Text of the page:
From outdoor-sports expos to your social media feed, and from the farmers market to your local grocery store, you’ve surely seen many products marketed as containing “CBD,” the acronym for cannabidiol. Touted as a cure-all, you can now find CBD in lotions, balms, rubs, gummies, oils, beverages, and powders. The list goes on, and with it the interest of the general public has accelerated as well. In fact, in just the month of April in 2019, there were 6.4 million Google searches for CBD (7).
What exactly is CBD and is it worth all the hype? In this article, we explore the scientific literature on the physiological, biochemical, and psychological effects—or lack thereof—of CBD that might be relevant to you as a trail runner and ultrarunner.
What is CBD?
Cannabis, the plant most people call marijuana and hemp, contains at least 144 cannabinoids, the plant’s active compounds (1, 4). Tetrahydrocannabinol (THC) is the most famous and most studied compound for its psychoactive effects and qualities. Another cannabinoid, cannabidiol (CBD), has gained huge traction in the past half decade. Once thought to be biologically inactive, it’s now believed to have some therapeutic drug effect.
Biologically, hemp and marijuana are the same species. However, they are legally different as hemp plants must contain 0.3% or less THC content by dry weight, and marijuana has more than this. The CBD that we see on the market most commonly starts as hemp. The style in which the hemp plants are left to grow and be harvested is what determines if it’s used for industrial hemp or for harvesting cannabinoids. This is because the resin in the flowers of unfertilized female plants contains the most cannabinoids.
After harvest comes an extraction process. There are two common ways to extract CBD from plants, ethanol extraction and carbon-dioxide extraction. Ethanol extraction utilizes this high grain alcohol to separate CBD and other cannabinoids from the plant. Carbon-dioxide extraction happens under extremely low temperatures and high pressure to strip the hemp flowers of all cannabinoids.
The final steps of either extraction process is what leads to CBD oil variations. In what’s called CBD isolate, all other cannabinoids are removed, leaving only CBD molecules behind. This should remove all meaningful amounts of other cannabinoids such as THC, but trace THC is still a possibility pending companies’ individual testing policies.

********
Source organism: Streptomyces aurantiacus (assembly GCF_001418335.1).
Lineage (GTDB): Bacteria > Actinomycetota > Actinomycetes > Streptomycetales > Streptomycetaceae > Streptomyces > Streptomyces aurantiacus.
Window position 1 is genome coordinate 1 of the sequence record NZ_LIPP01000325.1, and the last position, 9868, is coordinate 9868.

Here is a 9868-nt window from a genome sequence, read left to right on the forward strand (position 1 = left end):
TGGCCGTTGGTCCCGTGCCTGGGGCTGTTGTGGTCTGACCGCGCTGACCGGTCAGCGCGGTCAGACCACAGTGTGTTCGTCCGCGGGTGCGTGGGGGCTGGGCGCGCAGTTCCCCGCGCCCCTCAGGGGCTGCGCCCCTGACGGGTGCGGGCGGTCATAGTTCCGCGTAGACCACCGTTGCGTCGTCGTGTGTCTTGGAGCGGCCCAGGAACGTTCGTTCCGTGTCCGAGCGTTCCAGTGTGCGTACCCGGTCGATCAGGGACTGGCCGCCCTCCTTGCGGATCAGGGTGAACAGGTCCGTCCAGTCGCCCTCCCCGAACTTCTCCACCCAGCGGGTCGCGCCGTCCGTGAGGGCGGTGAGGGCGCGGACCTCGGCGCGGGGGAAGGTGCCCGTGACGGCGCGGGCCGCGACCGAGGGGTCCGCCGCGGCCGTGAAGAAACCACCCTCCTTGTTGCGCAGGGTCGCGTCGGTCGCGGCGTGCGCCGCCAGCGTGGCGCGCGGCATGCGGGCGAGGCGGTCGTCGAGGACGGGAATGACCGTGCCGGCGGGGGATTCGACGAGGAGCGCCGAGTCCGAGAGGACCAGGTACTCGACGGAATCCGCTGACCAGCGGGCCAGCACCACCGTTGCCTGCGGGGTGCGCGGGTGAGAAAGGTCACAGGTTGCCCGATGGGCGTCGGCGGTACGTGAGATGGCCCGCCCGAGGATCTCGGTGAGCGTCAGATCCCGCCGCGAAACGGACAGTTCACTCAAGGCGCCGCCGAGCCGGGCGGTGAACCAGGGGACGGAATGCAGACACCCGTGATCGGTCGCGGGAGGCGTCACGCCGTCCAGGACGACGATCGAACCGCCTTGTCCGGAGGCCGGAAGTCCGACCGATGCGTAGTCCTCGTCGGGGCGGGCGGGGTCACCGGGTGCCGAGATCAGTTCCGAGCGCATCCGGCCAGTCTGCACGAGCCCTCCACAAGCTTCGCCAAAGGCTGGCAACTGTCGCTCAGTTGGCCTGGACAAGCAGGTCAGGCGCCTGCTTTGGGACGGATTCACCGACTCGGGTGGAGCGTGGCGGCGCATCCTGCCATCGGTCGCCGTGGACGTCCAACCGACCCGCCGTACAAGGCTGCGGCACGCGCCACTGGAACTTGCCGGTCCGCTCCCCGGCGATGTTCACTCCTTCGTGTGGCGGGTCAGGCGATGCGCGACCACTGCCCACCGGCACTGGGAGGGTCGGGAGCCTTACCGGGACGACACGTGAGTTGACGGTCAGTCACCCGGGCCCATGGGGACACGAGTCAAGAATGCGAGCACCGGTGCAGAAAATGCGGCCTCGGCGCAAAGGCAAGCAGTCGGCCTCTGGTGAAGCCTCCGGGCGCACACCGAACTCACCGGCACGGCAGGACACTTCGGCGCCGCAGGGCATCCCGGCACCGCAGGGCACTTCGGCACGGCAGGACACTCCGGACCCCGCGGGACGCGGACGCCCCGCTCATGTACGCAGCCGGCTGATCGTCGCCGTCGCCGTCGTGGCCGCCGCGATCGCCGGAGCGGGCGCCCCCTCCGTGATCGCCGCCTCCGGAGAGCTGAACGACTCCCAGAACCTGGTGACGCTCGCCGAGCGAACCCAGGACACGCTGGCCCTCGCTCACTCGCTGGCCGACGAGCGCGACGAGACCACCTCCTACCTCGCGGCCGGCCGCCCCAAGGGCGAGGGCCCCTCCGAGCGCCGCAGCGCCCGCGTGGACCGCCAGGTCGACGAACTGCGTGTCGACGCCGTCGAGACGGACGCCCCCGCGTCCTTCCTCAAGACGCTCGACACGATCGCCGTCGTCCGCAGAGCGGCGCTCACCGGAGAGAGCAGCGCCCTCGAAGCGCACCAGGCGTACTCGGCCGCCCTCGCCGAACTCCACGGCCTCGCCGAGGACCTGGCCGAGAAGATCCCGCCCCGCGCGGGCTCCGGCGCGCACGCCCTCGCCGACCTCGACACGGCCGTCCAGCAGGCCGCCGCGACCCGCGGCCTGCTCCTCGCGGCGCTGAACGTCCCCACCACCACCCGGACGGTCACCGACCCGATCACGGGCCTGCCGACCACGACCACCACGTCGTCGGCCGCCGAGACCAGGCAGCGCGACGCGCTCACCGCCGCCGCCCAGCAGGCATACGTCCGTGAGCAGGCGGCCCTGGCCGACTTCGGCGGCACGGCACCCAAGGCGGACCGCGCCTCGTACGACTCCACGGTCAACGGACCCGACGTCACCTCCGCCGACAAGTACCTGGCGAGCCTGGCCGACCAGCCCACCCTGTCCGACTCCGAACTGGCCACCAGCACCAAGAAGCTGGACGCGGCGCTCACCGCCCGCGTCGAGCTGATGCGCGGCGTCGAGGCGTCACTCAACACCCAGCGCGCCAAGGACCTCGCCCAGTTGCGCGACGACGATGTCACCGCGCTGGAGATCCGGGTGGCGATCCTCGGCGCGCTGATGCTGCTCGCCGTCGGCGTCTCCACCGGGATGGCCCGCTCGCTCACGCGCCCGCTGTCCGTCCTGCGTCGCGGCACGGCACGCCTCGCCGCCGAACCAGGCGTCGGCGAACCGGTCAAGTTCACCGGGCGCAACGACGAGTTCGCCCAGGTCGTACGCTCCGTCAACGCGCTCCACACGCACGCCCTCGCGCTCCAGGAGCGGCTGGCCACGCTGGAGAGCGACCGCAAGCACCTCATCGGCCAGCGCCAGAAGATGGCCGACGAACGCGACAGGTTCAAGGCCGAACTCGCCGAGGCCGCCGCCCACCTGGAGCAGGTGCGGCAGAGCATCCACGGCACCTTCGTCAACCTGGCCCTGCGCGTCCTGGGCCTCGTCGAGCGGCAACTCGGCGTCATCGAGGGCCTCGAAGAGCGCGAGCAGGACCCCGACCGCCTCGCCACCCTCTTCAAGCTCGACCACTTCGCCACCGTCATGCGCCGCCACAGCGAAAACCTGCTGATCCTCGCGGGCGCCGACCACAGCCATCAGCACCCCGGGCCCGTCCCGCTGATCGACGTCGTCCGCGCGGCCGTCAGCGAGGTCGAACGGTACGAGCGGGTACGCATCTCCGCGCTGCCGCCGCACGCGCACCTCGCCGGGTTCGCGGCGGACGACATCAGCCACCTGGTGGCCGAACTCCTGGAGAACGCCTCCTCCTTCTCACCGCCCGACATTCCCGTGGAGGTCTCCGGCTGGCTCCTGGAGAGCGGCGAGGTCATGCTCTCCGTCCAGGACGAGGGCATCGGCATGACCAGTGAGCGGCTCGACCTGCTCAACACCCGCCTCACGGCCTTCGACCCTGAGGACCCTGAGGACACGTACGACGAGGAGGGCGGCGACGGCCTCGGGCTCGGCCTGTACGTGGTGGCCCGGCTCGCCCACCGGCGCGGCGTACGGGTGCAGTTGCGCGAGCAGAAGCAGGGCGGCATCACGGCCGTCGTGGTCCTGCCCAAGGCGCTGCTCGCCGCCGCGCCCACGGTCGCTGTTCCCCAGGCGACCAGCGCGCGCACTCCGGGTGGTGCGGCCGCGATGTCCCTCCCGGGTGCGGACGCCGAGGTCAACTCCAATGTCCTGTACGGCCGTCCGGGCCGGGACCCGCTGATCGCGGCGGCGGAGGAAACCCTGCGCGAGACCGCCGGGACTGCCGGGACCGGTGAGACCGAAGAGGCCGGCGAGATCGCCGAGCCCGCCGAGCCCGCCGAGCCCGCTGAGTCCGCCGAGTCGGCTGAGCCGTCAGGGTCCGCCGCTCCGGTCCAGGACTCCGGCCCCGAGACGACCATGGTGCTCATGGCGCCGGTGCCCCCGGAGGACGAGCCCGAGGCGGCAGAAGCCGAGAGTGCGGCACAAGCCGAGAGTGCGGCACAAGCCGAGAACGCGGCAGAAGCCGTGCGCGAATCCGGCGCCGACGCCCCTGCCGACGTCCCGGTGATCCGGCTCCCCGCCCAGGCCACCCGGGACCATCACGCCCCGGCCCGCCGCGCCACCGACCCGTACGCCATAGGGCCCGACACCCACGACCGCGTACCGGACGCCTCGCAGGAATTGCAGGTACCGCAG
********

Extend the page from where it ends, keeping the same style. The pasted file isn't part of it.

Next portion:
Full-spectrum CBD means that all other cannabinoids and aromatics are still present from the plant from which the CBD was extracted. Even in this case, there should not be enough THC to create a high, but there is risk that THC can build up in your system (pending so many individual factors) that you could test positive on highly sensitive drug tests, such as work drug tests.
So, know that when you use a CBD product, THC could be present. Although the risk of consuming, lathering, or inhaling enough THC to test positive for it in sports competition is highly unlikely, it is something to be weighed by everyone’s personal risk tolerance.
CBD Legality Among Governments and Anti-Doping Agencies
Let’s address the elephant in the room. Is CBD legal?
Cannabis, including CBD, has been widely researched in the medical community, and is approved in many places for sedation, convulsions (treatment for epilepsy), asthma, appetite stimulation (aiding patients undergoing chemotherapy), and muscle relaxation (3).
The rules on cannabis for use outside of medicine vary from country to country, and state by state. As for CBD specifically, while CBD remains illegal in some countries and states around the world, it is fairly widely legal at this time.
What about cannabis’s and CBD’s legality for athletes? Enter the World Anti-Doping Agency (WADA). WADA’s role is to monitor worldwide anti-doping activities by implementing the World Anti-Doping Code through extensive drug testing both in and outside competition alongside national anti-doping organizations like the United States Anti-Doping Agency. As part of this, WADA maintains an extensive list of banned substances. In order to be included on the list a substance or method must meet two of three criteria (8):
- Medical or other scientific evidence that the substance or method (alone or in combination) enhances sports performance.
- Medical or other scientific evidence that the use of the substance or method (alone or in combination) represents an actual or potential risk to the athlete.
- WADA’s determination that the substance or method violates the spirit of sport.